Fan T, Lu H, Hu H, Shi L, McClarty GA, Nance DM, Greenberg AH, Zhong G: Inhibition of apoptosis in chlamydia-infected cells: blockade of mitochondrial cytochrome c release and caspase activation. J Exp Med. 1998, 187 (4): 487-496. 10.1084/jem.187.4.487.
Lad SP, Li J, da Silva Correia J, Pan Q, Gadwal S, Ulevitch RJ, Li E: Cleavage of p65/RelA of the NF-kappaB pathway by Chlamydia. Proc Natl Acad Sci USA. 2007, 104 (8): 2933-2938. 10.1073/pnas.0608393104.
Lad SP, Yang G, Scott DA, Wang G, Nair P, Mathison J, Reddy VS, Li E: Chlamydial CT441 is a PDZ domain-containing tail-specific protease that interferes with the NF-kappaB pathway of immune response. J Bacteriol. 2007, 189 (18): 6619-6625. 10.1128/JB.00429-07.
Chen D, Lei L, Flores R, Huang Z, Wu Z, Chai J, Zhong G: Autoprocessing and self-activation of the secreted protease CPAF in Chlamydia-infected cells. Microb Pathog. 2010
Huston WM, Swedberg JE, Harris JM, Walsh TP, Mathews SA, Timms P: The temperature activated HtrA protease from pathogen Chlamydia trachomatis acts as both a chaperone and protease at 37 degrees C. FEBS Lett. 2007, 581 (18): 3382-3386. 10.1016/j.febslet.2007.06.039.
Huston WM, Theodoropoulos C, Mathews SA, Timms P: Chlamydia trachomatis responds to heat shock, penicillin induced persistence, and IFN-gamma persistence by altering levels of the extracytoplasmic stress response protease HtrA. BMC Microbiol. 2008, 8: 190-10.1186/1471-2180-8-190.
Krojer T, Garrido-Franco M, Huber R, Ehrmann M, Clausen T: Crystal structure of DegP (HtrA) reveals a new protease-chaperone machine. Nature. 2002, 416 (6879): 455-459. 10.1038/416455a.
Krojer T, Sawa J, Huber R, Clausen T: HtrA proteases have a conserved activation mechanism that can be triggered by distinct molecular cues. Nat Struct Mol Biol. 2010, 17 (7): 844-852. 10.1038/nsmb.1840.
Ye J, Rawson RB, Komuro R, Chen X, Dave UP, Prywes R, Brown MS, Goldstein JL: ER stress induces cleavage of membrane-bound ATF6 by the same proteases that process SREBPs. Mol Cell. 2000, 6 (6): 1355-1364. 10.1016/S1097-2765(00)00133-7.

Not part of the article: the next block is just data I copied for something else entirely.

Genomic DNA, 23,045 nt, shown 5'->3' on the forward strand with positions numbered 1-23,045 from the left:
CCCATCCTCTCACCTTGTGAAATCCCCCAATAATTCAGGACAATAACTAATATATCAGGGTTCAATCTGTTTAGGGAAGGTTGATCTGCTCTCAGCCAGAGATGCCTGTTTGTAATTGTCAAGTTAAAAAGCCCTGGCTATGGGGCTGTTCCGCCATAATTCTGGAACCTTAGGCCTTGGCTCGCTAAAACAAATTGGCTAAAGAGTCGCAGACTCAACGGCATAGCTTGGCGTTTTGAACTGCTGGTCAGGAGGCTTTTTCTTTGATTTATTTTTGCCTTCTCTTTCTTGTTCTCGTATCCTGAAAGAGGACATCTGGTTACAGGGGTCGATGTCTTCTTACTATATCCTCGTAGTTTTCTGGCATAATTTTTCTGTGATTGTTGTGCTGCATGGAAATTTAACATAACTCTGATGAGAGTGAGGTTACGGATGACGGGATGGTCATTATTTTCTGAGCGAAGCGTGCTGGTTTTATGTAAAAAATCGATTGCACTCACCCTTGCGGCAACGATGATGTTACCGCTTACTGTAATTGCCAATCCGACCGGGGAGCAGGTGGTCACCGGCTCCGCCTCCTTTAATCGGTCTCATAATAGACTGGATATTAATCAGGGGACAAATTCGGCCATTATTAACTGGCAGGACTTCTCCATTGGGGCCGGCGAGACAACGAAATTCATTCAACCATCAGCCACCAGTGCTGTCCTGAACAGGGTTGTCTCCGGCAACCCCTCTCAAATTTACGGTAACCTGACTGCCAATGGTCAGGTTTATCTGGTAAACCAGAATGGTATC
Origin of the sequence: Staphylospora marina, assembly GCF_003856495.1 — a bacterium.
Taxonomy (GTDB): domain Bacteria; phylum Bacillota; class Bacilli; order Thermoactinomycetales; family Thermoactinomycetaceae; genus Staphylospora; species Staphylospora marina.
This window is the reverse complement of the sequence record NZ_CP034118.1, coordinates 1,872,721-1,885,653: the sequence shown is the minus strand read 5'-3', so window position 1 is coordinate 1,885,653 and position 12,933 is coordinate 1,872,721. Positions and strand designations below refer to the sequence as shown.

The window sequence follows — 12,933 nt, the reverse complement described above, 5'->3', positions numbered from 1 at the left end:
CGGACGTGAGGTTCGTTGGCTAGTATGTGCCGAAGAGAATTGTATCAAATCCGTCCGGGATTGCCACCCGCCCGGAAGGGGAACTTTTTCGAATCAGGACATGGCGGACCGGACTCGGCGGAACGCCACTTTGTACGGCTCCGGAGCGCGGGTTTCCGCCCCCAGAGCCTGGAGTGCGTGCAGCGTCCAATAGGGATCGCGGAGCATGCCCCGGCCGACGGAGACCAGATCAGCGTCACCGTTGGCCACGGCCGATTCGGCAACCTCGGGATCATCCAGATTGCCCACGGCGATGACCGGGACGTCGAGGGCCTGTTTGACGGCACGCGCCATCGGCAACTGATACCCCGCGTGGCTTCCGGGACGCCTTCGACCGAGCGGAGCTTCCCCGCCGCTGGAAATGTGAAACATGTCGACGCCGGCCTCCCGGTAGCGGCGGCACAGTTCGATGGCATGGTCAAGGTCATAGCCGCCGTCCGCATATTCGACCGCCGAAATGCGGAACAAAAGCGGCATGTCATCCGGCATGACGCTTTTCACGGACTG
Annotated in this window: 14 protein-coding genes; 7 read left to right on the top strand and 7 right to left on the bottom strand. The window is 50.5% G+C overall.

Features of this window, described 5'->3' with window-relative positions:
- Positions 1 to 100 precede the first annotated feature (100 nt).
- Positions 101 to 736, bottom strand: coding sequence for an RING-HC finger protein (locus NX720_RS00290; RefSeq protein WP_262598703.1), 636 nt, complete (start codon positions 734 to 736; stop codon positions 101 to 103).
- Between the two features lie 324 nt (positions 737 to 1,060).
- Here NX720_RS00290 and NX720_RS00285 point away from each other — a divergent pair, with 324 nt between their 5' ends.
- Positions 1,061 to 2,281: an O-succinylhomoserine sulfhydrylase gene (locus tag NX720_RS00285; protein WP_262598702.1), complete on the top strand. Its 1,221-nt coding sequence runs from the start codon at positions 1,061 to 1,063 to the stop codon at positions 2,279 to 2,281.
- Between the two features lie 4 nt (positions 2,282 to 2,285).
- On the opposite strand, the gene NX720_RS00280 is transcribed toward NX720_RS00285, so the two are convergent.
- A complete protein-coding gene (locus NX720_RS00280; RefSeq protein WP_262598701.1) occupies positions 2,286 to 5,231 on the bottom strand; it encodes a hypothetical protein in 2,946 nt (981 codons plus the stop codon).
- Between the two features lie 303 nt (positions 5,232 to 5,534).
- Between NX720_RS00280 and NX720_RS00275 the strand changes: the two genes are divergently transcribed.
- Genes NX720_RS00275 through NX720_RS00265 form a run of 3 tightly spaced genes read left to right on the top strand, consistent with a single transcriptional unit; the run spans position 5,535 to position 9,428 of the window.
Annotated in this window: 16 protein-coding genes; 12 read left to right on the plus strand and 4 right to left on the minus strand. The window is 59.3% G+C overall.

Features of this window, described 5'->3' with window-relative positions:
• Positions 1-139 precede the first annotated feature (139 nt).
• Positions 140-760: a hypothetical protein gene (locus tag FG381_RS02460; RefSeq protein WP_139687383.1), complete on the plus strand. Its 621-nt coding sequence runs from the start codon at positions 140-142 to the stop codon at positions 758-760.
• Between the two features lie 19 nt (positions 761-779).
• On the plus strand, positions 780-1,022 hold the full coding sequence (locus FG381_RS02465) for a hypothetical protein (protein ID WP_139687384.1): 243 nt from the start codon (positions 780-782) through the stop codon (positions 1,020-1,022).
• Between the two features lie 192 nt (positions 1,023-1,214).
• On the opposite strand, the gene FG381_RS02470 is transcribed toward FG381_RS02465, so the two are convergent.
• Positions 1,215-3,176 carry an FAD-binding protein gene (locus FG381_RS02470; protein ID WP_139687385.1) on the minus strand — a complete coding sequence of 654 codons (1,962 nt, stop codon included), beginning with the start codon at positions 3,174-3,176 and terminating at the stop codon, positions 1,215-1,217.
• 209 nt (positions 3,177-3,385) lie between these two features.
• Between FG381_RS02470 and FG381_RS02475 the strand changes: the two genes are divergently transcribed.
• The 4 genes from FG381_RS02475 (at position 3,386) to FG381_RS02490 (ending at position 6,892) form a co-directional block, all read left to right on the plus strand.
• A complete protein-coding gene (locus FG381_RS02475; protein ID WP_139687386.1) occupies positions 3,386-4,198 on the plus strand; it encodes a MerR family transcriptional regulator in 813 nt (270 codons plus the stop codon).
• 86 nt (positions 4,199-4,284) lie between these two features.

Brown MS, Goldstein JL: A proteolytic pathway that controls the cholesterol content of membranes, cells, and blood. Proc Natl Acad Sci USA. 1999, 96 (20): 11041-11048. 10.1073/pnas.96.20.11041.
Walsh NP, Alba BM, Bose B, Gross CA, Sauer RT: OMP peptide signals initiate the envelope-stress response by activating DegS protease via relief of inhibition mediated by its PDZ domain. Cell. 2003, 113 (1): 61-71. 10.1016/S0092-8674(03)00203-4.
Missiakas D, Mayer MP, Lemaire M, Georgopoulos C, Raina S: Modulation of the Escherichia coli sigmaE (RpoE) heat-shock transcription-factor activity by the RseA, RseB and RseC proteins. Mol Microbiol. 1997, 24 (2): 355-371. 10.1046/j.1365-2958.1997.3601713.x.
Wolf K, Betts HJ, Chellas-Gery B, Hower S, Linton CN, Fields KA: Treatment of Chlamydia trachomatis with a small molecule inhibitor of the Yersinia type III secretion system disrupts progression of the chlamydial developmental cycle. Mol Microbiol. 2006, 61 (6): 1543-1555. 10.1111/j.1365-2958.2006.05347.x.
Sharma J, Zhong Y, Dong F, Piper JM, Wang G, Zhong G: Profiling of human antibody responses to Chlamydia trachomatis urogenital tract infection using microplates arrayed with 156 chlamydial fusion proteins. Infect Immun. 2006, 74 (3): 1490-1499. 10.1128/IAI.74.3.1490-1499.2006.
Sharma J, Bosnic AM, Piper JM, Zhong G: Human antibody responses to a Chlamydia-secreted protease factor. Infect Immun. 2004, 72 (12): 7164-7171. 10.1128/IAI.72.12.7164-7171.2004.
Zhong G, Reis e Sousa C, Germain RN: Production, specificity, and functionality of monoclonal antibodies to specific peptide-major histocompatibility complex class II complexes formed by processing of exogenous protein. Proc Natl Acad Sci USA. 1997, 94 (25): 13856-13861. 10.1073/pnas.94.25.13856.
Hackstadt T, Scidmore-Carlson MA, Shaw EI, Fischer ER: The Chlamydia trachomatis IncA protein is required for homotypic vesicle fusion. Cell Microbiol. 1999, 1 (2): 119-130. 10.1046/j.1462-5822.1999.00012.x.
Swanson KA, Taylor LD, Frank SD, Sturdevant GL, Fischer ER, Carlson JH, Whitmire WM, Caldwell HD: Chlamydia trachomatis polymorphic membrane protein D is an oligomeric autotransporter with a higher-order structure. Infect Immun. 2009, 77 (1): 508-516. 10.1128/IAI.01173-08.